Friday, September 28, 2018

Under the Hawthorne Tree (Cahoots NI at The MAC until 7 October)

In retrospect it’s pretty shocking to realise that I emerged from primary and secondary education in Northern Ireland without being taught any Irish history. A mention of the Belfast Blitz and a factoid that Cromwell had travelled through Lisburn were the only real local insights imparted by the time I opted out of history lessons at the end of third year. A visit to the Doagh Famine Village in the summer of 2011 was the first time I’d encountered the Great Famine in any detail.

Cahoots NI has adapted Marita Conlon-McKenna’s 1990 children’s novel Under the Hawthorne Tree and brought it to life on stage in an eight-handed musical tale that follows the journey of three siblings who try to escape the disease and death that engulfs their town when the potato blight in the late 1840s.

It’s an aptly dark tale of bravery in the face of danger, stamina overcoming weakness, and an expedition of hope as Eily, Michael and Peggy trudge towards distant relatives who live far away on the coast.

Repeated elements of Carlos Pons Guerra’s choreography establish the children’s young ages despite the use of adult actors. Maeve Smyth thrives in her role as the protective eldest daughter, the one who keeps hold of common sense. Together with Philippa O’Hara and Terence Keeley, the main cast’s harmony singing is superb, accompanied by a live band who sit around the circular raised stage.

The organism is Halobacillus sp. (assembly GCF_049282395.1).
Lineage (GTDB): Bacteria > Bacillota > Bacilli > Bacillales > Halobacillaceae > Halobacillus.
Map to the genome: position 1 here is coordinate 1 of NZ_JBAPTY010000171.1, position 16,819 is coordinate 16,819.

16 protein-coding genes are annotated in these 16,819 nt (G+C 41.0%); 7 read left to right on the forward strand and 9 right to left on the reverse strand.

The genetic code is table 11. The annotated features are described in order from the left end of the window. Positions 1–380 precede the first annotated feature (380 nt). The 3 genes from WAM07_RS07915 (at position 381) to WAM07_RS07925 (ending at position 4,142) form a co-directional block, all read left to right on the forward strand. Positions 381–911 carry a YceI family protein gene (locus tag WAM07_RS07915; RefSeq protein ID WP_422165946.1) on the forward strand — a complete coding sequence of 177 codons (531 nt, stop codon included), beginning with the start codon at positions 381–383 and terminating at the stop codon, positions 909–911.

Cahoots’ trademark magic is more subtle than usual, but nevertheless can be seen in the prop-tastic trapdoors and in James McFetridge’s sculpted lighting that allows characters to appear on stage out of nowhere. Words and music penetrate the auditorium with clarity and Garth McConaghie’s hummable score shifts from Irish trad to gospel to lament as each scene requires.

Paul Bosco Mc Eneaney has created a show whose message will be understood and should be heard right across Ireland … and beyond as the 170 year old story has much resonance with contemporary migration journeys.

Under the Hawthorn Tree is a fitting piece of theatre that illuminates an important part of Irish history. While the subject matter is serious, the 65 minute performance has pace and moments of levity that will keep youthful audiences engaged without being overwhelmed by facts and education. There are daytime performances for schools and weekend shows for families in The MAC until 7 October.

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